Study: Peru’s Quelccaya Ice Cap Could Meet its Demise by Mid-2050s

One of the world’s largest tropical glaciers is rapidly shrinking due to warming temperatures

Two photos taken in the same location 15 years apart show Quelccaya's rapid ice retreat. (Courtesy of Doug Hardy, UMass Amherst)

ALBANY, N.Y. (Oct. 31, 2018) – If warming trends continue, Quelccaya, which until recently was the world’s largest tropical ice cap, will have reached a state of irreversible retreat by the mid-2050s, according to a new study led by UAlbany climate scientist Mathias Vuille and recent Ph.D. graduate Christian Yarleque.

Scientists have observed a shrinking of the Quelccaya ice cap, located in the Andes of Southern Peru, for decades. Though still bigger than 9,000 football fields, at an average altitude of about 18,000 feet, the ice cap’s total area has decreased by 31 percent in the last 30 years.

By analyzing future air temperature projections, Vuille and Yarleque, along with a team of climate scientists and glaciologists, estimate that Quelccaya will be losing more glacier mass due to melting, than it can make up for through snowfall, even at its highest elevation, by about the year 2055.

Once the melting reaches the glacier’s summit – its demise will be inevitable.

“We divide glaciers into two parts. There is the higher part where the glacier gains its mass through snow accumulation, and then there is the melting at the bottom. The equilibrium line is the boundary between the two zones,” said Vuille, who is a professor in the Department of Atmospheric and Environmental Sciences.

“Our projections show that Quelccaya’s equilibrium line will be located above the summit from the mid-2050s onwards, leading to its eventual complete disappearance. If we continue to burn fossil fuels at current rates, we will soon be locked into an irreversible loss,” he added.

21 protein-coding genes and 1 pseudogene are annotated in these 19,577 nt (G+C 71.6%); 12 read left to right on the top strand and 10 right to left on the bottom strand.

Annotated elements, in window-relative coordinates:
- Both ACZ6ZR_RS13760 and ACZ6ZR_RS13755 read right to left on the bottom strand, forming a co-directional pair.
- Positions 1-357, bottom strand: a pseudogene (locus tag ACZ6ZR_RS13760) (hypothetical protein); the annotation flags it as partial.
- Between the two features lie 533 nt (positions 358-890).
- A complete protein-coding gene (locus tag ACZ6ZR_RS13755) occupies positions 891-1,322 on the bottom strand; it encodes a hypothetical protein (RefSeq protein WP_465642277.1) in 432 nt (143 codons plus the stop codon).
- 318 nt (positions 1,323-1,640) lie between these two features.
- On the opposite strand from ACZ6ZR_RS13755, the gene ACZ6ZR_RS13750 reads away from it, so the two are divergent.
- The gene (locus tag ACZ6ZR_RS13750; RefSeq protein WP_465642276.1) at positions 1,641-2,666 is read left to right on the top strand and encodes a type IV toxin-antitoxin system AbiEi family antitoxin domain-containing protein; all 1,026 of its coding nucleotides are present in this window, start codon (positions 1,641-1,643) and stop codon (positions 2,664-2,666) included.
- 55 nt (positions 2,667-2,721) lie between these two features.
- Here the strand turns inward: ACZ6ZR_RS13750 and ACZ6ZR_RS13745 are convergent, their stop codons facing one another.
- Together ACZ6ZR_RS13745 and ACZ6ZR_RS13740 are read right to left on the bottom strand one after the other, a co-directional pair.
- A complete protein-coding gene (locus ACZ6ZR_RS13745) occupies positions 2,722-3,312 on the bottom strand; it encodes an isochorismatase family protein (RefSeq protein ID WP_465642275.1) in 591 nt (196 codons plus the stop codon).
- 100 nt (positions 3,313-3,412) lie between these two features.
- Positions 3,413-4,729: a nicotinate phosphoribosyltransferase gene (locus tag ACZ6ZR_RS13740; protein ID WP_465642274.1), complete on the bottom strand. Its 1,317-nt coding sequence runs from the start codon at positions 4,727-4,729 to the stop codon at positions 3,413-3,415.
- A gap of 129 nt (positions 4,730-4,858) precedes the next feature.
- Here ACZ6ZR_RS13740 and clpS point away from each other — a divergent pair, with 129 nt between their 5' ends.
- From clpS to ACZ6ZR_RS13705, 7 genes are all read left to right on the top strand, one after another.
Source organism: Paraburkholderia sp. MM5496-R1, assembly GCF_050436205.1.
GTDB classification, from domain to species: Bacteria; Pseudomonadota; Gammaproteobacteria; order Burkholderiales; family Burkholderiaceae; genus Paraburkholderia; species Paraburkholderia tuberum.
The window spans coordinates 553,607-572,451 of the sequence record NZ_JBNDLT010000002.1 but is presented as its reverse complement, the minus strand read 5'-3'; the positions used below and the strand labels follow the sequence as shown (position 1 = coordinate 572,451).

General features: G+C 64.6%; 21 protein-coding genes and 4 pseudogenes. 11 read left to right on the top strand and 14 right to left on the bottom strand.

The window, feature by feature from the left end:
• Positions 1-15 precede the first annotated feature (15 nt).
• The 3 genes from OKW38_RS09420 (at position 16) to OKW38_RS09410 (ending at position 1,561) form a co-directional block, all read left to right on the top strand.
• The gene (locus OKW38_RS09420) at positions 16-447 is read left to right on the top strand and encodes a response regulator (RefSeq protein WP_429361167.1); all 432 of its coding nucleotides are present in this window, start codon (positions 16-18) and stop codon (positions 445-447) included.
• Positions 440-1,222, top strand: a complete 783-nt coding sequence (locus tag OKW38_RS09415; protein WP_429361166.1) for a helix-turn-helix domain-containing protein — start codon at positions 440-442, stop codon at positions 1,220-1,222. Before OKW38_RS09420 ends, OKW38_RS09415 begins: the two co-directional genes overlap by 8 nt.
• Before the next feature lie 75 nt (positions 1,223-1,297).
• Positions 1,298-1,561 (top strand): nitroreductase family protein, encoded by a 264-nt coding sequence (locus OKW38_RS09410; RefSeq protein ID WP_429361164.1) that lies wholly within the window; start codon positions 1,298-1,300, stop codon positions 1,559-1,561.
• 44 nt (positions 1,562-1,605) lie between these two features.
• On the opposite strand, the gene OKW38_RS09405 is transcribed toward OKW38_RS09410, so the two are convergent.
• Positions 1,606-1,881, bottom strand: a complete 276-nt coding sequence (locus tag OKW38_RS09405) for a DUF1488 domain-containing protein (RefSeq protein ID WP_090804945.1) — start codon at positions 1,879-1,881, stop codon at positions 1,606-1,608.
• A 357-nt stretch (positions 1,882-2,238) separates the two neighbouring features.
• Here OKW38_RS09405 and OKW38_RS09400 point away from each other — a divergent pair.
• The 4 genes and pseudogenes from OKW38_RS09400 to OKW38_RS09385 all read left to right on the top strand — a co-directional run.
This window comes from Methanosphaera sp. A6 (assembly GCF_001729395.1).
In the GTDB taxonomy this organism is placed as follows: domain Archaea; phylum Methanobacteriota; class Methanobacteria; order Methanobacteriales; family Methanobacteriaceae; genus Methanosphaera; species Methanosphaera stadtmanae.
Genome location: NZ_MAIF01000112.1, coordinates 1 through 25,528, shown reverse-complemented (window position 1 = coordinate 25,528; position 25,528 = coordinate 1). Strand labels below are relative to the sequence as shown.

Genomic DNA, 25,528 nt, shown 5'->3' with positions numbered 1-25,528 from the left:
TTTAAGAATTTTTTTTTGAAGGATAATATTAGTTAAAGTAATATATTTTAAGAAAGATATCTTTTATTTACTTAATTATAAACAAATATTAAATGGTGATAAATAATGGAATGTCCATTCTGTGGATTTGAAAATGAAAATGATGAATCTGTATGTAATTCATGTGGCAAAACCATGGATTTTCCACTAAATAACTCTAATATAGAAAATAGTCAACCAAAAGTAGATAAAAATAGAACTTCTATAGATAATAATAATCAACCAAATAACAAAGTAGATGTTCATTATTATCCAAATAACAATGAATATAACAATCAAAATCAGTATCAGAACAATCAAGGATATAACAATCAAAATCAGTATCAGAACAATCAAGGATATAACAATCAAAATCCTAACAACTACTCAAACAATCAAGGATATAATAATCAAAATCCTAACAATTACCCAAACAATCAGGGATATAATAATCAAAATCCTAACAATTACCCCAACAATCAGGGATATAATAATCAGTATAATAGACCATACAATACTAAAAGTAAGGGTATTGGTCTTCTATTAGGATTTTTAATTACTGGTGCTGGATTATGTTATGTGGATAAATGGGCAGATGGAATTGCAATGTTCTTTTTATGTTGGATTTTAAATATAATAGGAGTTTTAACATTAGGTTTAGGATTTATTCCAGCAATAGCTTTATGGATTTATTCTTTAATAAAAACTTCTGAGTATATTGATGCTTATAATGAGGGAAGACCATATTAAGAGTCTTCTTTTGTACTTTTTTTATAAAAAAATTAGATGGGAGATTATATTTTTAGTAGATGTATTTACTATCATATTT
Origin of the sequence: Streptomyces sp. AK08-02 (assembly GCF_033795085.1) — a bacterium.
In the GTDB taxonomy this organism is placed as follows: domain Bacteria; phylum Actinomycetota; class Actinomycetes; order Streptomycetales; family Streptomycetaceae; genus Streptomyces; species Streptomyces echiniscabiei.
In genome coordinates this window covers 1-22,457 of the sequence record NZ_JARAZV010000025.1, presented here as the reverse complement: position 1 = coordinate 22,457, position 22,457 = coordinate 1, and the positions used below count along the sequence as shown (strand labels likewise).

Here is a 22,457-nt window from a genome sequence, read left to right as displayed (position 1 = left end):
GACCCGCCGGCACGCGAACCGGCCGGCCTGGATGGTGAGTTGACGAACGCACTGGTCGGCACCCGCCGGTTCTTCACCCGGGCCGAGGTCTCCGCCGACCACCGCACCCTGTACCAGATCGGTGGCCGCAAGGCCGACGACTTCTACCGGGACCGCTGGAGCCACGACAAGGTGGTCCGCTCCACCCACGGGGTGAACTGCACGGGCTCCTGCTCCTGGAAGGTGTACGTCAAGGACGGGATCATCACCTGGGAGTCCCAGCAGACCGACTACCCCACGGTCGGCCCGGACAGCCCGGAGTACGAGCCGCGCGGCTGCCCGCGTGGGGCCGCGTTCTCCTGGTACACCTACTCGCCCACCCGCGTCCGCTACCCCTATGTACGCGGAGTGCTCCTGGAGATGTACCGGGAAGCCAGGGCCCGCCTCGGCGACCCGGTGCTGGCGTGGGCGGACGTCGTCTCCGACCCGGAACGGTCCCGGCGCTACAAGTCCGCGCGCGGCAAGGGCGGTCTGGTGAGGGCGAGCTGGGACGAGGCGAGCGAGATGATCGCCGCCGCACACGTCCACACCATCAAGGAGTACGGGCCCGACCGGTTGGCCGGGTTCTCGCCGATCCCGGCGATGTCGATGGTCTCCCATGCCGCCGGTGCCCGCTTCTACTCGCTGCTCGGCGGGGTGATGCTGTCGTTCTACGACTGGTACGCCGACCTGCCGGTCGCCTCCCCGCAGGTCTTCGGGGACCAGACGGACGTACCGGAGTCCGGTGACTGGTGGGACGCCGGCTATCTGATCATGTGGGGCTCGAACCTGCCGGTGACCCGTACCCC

According to the team’s models, the central Andes can expect to see future temperature increases ranging from 3 to 5 degrees Celsius depending on the region, model and emission scenario, by the end of the 21st century.

UAlbany climate scientist Mathias Vuille takes photo with Ph.D. student Christian Yarleque at his graduation.

Recent Ph.D. graduate Christian Yarleque (left) and UAlbany climate scientist Mathias Vuille pose for a photo during last May's commencement festivities.


This warming will not only melt away Quelccaya, but other glacierized surface areas in the region too, including in the Cordillera Blanca and the Cordillera Ampato, where lower elevation glaciers could equally disappear.

Mountain glaciers in the tropical Andes are critical for the millions of people and animals who rely on the melting ice for drinking water, sanitation, agriculture and electricity production. Peru generates about 54 percent of its electricity from hydropower.

“We often think about climate change as a problem that will impact future generations,” Yarleque said. “In this case, we are only looking at about 30 years down the road. People who are living in Peru right now will be impacted by the glacier changes in this region.”

The melting of glacial ice that took thousands of years to form also has a symbolic meaning, according to the researchers.

“The shrinking of the Quelccaya ice cap is a visual reminder of what is happening to our environment due to global warming,” Vuille said. “People can see the change right in front of them.”

“We are not going to be able to save this ice cap without major societal changes. What we do today, matters for tomorrow,” added Yarleque.

Other researchers involved with this study included Oliver Elison Timm, an associate professor in the Department of Atmospheric and Environmental Sciences, Douglas Hardy of UMass Amherst, and international researchers Jorge De la Cruz (Lima, Peru), Hugo Ramos (Lima, Peru) and Antoine Rabatel (Grenoble, France).

The study was funded by a 5-year, $1 million grant from the Bureau of Western Hemisphere Affairs within the U.S. Department of State, and a 5-year, $5 million grant from the National Science Foundation. The National Oceanic and Atmospheric Administration provided support for instrumentation on the summit of the ice cap.

Findings were published last week in Nature Scientific Reports.

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